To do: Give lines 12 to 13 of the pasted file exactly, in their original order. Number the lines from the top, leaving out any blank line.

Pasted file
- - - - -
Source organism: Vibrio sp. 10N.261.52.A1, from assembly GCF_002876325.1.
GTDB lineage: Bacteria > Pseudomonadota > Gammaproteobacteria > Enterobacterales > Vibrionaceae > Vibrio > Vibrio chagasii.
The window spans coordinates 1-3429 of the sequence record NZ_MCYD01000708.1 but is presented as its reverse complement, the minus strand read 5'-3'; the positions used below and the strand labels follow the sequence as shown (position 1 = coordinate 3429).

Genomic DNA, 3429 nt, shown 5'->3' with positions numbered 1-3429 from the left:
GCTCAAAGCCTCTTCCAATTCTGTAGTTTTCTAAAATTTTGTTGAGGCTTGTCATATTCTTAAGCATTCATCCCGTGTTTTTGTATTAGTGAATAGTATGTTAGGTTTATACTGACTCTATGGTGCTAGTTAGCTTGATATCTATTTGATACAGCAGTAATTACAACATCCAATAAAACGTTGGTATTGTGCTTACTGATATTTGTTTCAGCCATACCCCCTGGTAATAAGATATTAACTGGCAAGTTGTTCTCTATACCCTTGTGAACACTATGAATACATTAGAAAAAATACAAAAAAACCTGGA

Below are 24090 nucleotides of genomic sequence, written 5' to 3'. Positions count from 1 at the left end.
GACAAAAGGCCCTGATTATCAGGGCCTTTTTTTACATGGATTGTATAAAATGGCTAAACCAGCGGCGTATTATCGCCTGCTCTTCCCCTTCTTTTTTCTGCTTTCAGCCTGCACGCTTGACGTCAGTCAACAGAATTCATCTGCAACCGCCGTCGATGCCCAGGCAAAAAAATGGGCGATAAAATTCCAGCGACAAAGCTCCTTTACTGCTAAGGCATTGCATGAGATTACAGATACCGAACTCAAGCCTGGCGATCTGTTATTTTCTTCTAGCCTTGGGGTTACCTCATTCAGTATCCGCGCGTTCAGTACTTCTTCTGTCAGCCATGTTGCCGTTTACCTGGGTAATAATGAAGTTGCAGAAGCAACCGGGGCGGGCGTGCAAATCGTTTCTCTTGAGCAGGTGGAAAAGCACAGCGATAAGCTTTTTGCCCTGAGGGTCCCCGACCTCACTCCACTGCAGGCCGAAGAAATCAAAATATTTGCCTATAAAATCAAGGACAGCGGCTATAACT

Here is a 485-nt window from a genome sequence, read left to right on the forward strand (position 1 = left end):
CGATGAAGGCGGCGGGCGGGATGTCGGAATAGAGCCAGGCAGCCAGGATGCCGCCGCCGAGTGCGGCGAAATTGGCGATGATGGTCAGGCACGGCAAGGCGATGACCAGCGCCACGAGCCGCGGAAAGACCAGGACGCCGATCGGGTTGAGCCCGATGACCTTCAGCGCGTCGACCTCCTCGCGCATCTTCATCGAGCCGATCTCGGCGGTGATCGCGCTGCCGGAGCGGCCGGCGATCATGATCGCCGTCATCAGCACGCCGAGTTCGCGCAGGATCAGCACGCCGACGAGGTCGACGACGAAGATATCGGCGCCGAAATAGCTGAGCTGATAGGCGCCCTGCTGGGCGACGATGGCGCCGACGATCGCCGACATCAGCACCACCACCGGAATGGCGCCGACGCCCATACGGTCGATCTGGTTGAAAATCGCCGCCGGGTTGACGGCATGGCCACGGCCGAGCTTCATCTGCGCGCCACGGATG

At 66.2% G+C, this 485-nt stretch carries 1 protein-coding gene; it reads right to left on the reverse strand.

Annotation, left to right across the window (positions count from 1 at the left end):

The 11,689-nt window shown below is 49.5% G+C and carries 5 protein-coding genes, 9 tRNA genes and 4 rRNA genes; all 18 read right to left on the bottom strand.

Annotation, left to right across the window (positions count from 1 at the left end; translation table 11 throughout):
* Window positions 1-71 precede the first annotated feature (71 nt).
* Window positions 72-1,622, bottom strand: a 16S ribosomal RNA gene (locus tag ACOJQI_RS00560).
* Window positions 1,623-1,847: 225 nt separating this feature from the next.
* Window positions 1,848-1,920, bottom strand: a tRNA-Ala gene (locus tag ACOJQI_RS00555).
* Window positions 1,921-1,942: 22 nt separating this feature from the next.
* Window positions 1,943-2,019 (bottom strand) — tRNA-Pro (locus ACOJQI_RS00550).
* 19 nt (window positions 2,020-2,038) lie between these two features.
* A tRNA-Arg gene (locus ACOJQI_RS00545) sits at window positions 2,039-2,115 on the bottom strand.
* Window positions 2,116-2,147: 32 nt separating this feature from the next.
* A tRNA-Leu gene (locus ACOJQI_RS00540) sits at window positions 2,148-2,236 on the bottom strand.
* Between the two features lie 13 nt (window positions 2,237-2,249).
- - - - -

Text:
The 11,689-nt window shown below is 49.5% G+C and carries 5 protein-coding genes, 9 tRNA genes and 4 rRNA genes; all 18 read right to left on the bottom strand.

Annotation, left to right across the window (positions count from 1 at the left end; translation table 11 throughout):